Director: Jordan Peele
Starring: Daniel Kaluuya, Allison Williams, LaKeith Stanfield, Bradley Whitford, Lil Rel Howery, Caleb landry Jones, Stephen Root .USA. 1h 44m
The title comes from a history of black audiences shouting “Get Out” to any black cast members in horror movies, it’s a trope that has been played to death more recently as we being to embark on the serious questions of race and stereotypes, and it’s during this brave new wave that Jordan Peele has unleashed some amazingly creepy and mind bending stories centering around the black community.
Continue reading Get Out (2017)
Director: Jared Masters
Starring: Grace Klich, Valerie Miller, Derrick Biedenback, Olivia Yohai, Vincent Joel, Jared Masters .USA. 1h 1m
This full on silent dance tells a story, and apparently that story is true… Jared Masters comes hot off the heels of his thriller Ballet of Blood and changes tones from blood red to whimsical Amethyst as he follows a young girl on the trip of a lifetime.
Totally silent and fully trippy psychedelic effects, this movie does manage to hold the attention through the sheer strangeness of its narrative, the cast, instead of blabbing with their mouths manage to communicate through contemporary dance and drama, which is actually more impressive than it sounds.
Continue reading Amethyst (2016)
Director: Jared Jay Mason, Clark Runciman
Starring: Jordan Ashley Grier, Swayde McCoy. USA. 2h 1m
A couple on a romantic getaway in an idyllic cabin in the mountains agree to smoke a little dope and be totally honest with each other, but when Micharl (McCoy) beings to confess that he’s God possessing a human body, does his new lover Gabby (Grier) believe him, or is Michael a manipulative psychopath or is he really channelling a divine being, if so.. why?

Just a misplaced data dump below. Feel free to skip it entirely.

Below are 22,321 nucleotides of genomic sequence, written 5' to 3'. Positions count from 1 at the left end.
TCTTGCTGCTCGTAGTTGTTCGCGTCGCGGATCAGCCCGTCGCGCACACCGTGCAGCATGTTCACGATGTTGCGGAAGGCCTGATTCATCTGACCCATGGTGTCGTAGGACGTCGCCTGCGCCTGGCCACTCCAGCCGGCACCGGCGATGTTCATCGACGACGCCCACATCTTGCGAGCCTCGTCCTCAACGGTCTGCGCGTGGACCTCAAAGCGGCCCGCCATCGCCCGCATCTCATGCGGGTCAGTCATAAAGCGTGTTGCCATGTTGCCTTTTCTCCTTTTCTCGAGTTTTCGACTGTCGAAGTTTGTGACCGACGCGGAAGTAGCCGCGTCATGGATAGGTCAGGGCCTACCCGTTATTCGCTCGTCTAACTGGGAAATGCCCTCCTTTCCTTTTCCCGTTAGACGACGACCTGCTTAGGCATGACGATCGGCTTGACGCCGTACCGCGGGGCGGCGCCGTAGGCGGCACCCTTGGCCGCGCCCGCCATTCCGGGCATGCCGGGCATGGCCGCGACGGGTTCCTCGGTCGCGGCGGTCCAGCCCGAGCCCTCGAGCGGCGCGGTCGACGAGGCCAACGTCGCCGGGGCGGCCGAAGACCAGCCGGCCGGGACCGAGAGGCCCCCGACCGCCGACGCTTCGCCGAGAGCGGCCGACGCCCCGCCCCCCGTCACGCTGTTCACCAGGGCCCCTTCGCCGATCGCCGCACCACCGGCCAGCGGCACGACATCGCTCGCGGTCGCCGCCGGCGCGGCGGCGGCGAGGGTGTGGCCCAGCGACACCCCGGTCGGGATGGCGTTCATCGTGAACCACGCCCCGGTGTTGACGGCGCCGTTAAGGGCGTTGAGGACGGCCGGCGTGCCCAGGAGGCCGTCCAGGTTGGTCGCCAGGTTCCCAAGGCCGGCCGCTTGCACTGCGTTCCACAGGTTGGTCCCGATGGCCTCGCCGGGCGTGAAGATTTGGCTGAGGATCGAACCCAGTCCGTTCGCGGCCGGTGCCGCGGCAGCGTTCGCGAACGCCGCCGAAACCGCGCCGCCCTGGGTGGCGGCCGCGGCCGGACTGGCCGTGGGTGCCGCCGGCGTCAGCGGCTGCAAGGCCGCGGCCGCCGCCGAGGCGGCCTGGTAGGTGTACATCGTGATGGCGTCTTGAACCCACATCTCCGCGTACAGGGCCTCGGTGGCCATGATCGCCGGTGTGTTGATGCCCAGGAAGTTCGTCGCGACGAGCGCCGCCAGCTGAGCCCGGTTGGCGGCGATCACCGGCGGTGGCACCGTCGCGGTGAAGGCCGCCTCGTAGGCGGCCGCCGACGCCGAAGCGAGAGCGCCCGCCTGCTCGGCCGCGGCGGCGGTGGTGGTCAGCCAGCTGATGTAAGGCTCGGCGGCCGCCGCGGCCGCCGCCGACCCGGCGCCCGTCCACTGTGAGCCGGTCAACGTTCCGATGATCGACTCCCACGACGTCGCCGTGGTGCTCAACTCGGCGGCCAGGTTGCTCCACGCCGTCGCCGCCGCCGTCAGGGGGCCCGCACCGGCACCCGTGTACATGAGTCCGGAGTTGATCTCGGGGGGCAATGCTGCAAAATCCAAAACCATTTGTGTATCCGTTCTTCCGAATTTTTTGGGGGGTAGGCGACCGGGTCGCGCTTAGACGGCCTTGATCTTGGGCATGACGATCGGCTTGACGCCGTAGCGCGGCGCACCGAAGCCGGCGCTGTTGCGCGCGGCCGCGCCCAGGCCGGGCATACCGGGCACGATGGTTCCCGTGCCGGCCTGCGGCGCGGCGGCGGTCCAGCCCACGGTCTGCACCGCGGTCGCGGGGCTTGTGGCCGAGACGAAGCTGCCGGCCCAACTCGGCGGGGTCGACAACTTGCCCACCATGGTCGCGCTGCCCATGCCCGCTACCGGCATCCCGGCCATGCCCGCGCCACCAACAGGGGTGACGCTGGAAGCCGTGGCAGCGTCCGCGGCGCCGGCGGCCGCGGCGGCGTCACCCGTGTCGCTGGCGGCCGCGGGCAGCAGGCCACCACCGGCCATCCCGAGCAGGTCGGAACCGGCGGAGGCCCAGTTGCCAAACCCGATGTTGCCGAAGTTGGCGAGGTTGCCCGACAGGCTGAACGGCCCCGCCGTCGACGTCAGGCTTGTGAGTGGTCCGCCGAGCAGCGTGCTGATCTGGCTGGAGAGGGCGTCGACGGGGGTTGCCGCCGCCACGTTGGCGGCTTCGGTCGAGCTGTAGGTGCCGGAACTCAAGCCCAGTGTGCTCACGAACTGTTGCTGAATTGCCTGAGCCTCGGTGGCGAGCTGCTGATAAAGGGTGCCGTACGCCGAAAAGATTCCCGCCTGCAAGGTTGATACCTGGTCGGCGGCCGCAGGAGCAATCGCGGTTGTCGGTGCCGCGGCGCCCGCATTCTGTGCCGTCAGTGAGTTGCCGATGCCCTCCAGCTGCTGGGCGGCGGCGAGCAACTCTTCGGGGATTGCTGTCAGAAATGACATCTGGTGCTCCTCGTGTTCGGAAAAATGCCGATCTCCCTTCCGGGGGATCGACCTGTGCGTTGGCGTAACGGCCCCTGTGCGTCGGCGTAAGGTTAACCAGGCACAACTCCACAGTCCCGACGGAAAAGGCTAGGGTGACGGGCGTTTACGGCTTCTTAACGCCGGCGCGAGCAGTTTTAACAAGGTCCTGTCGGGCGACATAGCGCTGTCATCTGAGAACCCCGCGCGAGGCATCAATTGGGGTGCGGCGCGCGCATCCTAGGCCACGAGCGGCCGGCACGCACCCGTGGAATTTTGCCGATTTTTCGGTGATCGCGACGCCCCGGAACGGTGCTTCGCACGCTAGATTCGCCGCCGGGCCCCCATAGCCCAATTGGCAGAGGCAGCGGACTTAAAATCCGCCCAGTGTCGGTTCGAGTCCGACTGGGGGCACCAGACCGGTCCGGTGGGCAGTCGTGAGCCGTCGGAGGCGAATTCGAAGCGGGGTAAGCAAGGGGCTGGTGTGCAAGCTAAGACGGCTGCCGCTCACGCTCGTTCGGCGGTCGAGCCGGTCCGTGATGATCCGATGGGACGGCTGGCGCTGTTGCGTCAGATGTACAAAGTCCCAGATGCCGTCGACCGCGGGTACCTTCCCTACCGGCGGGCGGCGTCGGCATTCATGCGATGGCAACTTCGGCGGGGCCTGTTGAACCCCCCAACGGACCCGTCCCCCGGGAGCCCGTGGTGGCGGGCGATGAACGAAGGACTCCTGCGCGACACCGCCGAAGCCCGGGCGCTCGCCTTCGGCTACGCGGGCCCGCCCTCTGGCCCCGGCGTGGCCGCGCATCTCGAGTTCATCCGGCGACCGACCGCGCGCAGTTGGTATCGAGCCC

Continue reading The Great and Terrible Day of the Lord (2020)
Director: Ben Young Starring: Emma Booth, Ashleigh Cummings, Strephen Curry, Susie Porter. Australia. 1h 48m
This brutal film hits like a punch in the gut, it’s a slow drama but it gains power each step of the way. Youngs has a mixed bag of movies behind him and went onto to the sci fi thriller Extinction which was a side step in an odd direction, he needs to get back to the hard hitting drama as it’s something i’d does best.
Continue reading Hounds of Love (2016)
Director: Hlynur Pálmason
Starring: Ingvar Sigurdsson, Ida Mekkin Hlynsdottir, Sara Dogg Asgeirsdottir. Iceland. 1h 49m
It doesn’t take long to get a good grasp of the top talent in Iceland, not only does a majority of the movies released there really hit a nerve and the industry continues to release one banger after the next, but with such a tiny population you’re going to see a lot of repeat offenders and not surprisingly a lot of the more popular faces have buckets of incredible talent and some of those come together in this study of grief.
Continue reading Hvítur, hvítur dagur / A White White Day (2019)
Director: Tim Sutton
Starring: Robet Jumper, Anna Rose Hopkins, Rosie Rodriguez, Karina Macias .USA. 1h 25m